While I'm on the subject of disgusting responses to terrorism, I can add Judy Shalom, wife of the Israeli Foreign Minister, who had this message for London terror victims:
Judy [Shalom, wife of the Israeli foreign minister], speaking on a television show about the recent bombings in London: "As long as I hold no official position, I can say it's not all bad for the English to find out what it's like."

Your "official" position at the moment, Ms. Shalom, is that of human being. A position which you apparently are utterly unqualified for. While I suppose in theory there are "benefits," per se, of having other people experience the death and destruction Israel has to deal with on a daily basis, it defies any basic moral standard to ask other people to under go death and mutilation to increase one's geopolitical status. I condemn this in the fullest of terms.

While I'm on the subject of condemnations (and risking the charge that I won't condemn an Israeli without an accompanying condemnation of anti-Israeli forces--a charge I admit this opens me to and can only say is, at least in this case, a pure coincidence of what I happened to be reading), I also think that this Guardian article is textbook in its anti-Israel bias. This is the passage that really gets my ire up:
Israel has repeatedly demanded that other governments recognise Palestinian attacks as part of an international Islamist campaign against western democracy, therefore implicitly not connected to its own actions in the occupied territories.

Man oh man, where to begin? Of the myriad problems I could find in this statement, I can distill it down to a simple observation that appears to elude Guardian writers: Israel is asking for moral equivalency between acts of terrorism against itself, and acts of terrorism against other western democracy--and correspondingly, that commentators not equate the defense of its national sovereignty against these acts with the acts themselves. This divides the issue from its actions in the territories, of course, but not in the sense of making them "not connected." Rather, it means that we evaluate the actions on similar moral scales. To assert that acts of terrorism against Israel are "not connected" to the happenings in the territories is asinine and, to my knowledge, has never been asserted by anyone. Similarly, even an Iraq war supporter such as myself (and indeed, anyone with half a brain) would agree that acts of terror against American troops in Iraq are "connected" to the invasion. Some of us (myself included) might also agree that some of these attacks are related to moral and strategic failings of the US in the region--for example, tepid support of true democratization, failure to stabilize the country in the aftermath of the invasion, or torture at Abu Gharib (and some Israelis would make similar concessions that missteps in the territories have at least partial blame for some terrorist attacks). At the same time, I'm skeptical that if we left Iraq, all terror against the US would end (after all, 9/11 happened with nary a US foot on Iraqi soil), and similarly, a basic glance at Palestinian terror organizations demonstrates that they will continue their assault on Israel regardless of whether or not Jews continue to live in "their" lands. Furthermore, even though I do feel that these "connections" between our(/Israeli) actions and terror against us(/Israel) are real, what I reject is that this in any way establishes the moral framework by which our mistakes, missteps, and moral failings are rendering equal to their policy of deliberate murder. It is that framework, adopted by the Vatican in it's vile response to anti-Israel terror and often taken by anti-Israel forces in the media (such as the Guardian) that I find unconscionable.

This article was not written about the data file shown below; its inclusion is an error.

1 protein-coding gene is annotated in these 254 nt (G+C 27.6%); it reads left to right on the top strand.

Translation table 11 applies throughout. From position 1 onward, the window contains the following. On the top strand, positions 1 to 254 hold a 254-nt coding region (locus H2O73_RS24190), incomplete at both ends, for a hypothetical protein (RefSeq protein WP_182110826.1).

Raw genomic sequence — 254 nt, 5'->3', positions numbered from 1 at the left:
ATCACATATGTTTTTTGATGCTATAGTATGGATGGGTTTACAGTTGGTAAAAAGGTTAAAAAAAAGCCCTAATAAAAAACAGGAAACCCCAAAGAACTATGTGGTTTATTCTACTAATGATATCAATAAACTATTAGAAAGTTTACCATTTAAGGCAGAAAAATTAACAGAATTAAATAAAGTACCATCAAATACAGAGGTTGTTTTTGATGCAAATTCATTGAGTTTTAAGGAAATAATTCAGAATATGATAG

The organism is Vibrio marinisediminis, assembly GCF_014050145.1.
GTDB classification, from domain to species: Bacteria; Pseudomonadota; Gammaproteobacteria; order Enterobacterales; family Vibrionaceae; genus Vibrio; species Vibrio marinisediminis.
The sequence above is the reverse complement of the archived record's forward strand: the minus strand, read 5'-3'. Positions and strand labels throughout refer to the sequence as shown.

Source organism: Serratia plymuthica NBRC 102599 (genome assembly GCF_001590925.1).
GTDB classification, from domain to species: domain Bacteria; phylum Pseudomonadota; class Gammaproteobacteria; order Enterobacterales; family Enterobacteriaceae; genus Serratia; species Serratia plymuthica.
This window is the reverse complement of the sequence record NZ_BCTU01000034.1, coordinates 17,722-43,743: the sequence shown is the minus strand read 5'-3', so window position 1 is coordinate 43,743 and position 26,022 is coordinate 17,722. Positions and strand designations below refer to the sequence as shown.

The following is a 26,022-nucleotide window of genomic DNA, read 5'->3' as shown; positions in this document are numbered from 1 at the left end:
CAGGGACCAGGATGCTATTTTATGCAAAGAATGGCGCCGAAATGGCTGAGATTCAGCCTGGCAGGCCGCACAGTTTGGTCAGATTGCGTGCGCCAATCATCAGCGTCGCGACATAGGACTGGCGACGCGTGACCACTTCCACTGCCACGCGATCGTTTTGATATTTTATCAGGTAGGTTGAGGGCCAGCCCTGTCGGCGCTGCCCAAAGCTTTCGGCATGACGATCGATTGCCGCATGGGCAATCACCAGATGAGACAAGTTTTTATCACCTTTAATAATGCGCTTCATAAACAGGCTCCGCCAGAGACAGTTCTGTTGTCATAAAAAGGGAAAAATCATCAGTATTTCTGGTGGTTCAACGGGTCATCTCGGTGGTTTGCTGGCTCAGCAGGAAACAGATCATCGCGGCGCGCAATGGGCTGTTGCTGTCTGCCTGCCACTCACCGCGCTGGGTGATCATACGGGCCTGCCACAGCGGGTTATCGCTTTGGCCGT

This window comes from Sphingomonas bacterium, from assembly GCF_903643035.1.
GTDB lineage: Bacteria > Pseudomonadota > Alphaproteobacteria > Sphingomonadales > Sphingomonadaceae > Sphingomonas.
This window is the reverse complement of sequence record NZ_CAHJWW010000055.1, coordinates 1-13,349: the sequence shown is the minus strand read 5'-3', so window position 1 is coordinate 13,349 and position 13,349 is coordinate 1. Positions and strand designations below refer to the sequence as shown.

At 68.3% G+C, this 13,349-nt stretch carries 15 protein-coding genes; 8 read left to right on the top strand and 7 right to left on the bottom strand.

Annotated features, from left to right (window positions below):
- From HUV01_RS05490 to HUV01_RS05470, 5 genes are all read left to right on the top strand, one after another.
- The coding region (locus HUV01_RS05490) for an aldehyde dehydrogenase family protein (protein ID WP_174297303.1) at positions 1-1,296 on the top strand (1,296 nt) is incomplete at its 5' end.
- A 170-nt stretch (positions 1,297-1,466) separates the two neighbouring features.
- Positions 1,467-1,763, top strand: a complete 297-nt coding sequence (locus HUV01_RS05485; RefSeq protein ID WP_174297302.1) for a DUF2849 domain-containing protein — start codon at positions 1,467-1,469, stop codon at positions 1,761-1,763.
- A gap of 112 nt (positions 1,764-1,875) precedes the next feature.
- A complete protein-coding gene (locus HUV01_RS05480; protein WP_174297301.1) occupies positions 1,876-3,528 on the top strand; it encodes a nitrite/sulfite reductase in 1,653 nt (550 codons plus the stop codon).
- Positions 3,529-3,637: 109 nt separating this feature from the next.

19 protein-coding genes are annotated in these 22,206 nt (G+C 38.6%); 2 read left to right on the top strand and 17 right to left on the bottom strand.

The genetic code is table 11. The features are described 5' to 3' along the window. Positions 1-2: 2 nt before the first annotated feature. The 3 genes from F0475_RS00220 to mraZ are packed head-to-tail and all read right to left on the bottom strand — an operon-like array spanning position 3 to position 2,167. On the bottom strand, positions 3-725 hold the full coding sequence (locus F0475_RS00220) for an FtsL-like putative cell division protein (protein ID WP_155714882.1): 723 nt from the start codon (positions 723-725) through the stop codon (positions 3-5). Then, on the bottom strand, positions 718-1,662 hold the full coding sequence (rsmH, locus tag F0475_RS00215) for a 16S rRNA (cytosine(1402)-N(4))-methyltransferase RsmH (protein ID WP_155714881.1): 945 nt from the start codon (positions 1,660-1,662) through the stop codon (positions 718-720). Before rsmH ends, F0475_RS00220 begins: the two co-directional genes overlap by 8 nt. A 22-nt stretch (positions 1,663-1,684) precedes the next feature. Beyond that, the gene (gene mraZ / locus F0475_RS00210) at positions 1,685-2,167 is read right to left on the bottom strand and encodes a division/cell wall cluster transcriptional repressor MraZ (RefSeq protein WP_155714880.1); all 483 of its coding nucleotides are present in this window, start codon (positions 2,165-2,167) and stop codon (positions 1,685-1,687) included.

Terror is terror, regardless of where it happens. And terror is terror, not whatever military action we feel like objecting to on a given day. There is equal wrong in treating unlikes alike as in treating likes unalike.

Sunday, July 31, 2005

Must-See TV

UPDATE: 8/1 @ 7:40 PM
Jesus' first stop after the return:
GRAHAM: My hope is in the lord, Jesus Christ. And guess what, Bill? He's going to come back one day. And the Bible says — listen, here's...

O'REILLY: I hope he comes on "The Factor."

Somehow I think he'll have better things to do.
H/T: Is That Legal?

UPDATE: It occurs to me that would really would be great would be The Apprentice: Jesus Edition, with fifteen or so televangelists competing to sit on Jesus' right hand. Each day, another televangelist is "kicked off," by which I mean sent to eternal damnation. Christ could come up with a witty catch-phrase to, er, dismiss them, or alternatively they could just fall through a trap door into flames (ala Dr. Evil). Then finally, on the last show, the "winner" gets to--join his buddies at the eternal barbecue. Because I really dislike televangelists.

Yeah, I'd watch that.